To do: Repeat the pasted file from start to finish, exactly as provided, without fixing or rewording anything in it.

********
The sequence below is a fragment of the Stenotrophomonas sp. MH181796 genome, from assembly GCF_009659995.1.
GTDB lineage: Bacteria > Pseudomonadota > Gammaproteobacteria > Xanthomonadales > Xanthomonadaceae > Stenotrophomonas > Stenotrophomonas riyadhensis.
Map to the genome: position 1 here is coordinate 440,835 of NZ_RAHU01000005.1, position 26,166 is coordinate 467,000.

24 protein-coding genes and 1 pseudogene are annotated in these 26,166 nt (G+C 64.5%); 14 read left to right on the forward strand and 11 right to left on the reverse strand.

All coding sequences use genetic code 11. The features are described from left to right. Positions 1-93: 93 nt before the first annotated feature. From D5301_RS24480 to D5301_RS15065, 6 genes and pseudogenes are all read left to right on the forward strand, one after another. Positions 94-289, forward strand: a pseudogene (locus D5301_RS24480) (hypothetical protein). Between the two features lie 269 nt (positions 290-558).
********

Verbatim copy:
The sequence below is a fragment of the Stenotrophomonas sp. MH181796 genome, from assembly GCF_009659995.1.
GTDB lineage: Bacteria > Pseudomonadota > Gammaproteobacteria > Xanthomonadales > Xanthomonadaceae > Stenotrophomonas > Stenotrophomonas riyadhensis.
Map to the genome: position 1 here is coordinate 440,835 of NZ_RAHU01000005.1, position 26,166 is coordinate 467,000.

24 protein-coding genes and 1 pseudogene are annotated in these 26,166 nt (G+C 64.5%); 14 read left to right on the forward strand and 11 right to left on the reverse strand.

All coding sequences use genetic code 11. The features are described from left to right. Positions 1-93: 93 nt before the first annotated feature. From D5301_RS24480 to D5301_RS15065, 6 genes and pseudogenes are all read left to right on the forward strand, one after another. Positions 94-289, forward strand: a pseudogene (locus D5301_RS24480) (hypothetical protein). Between the two features lie 269 nt (positions 290-558).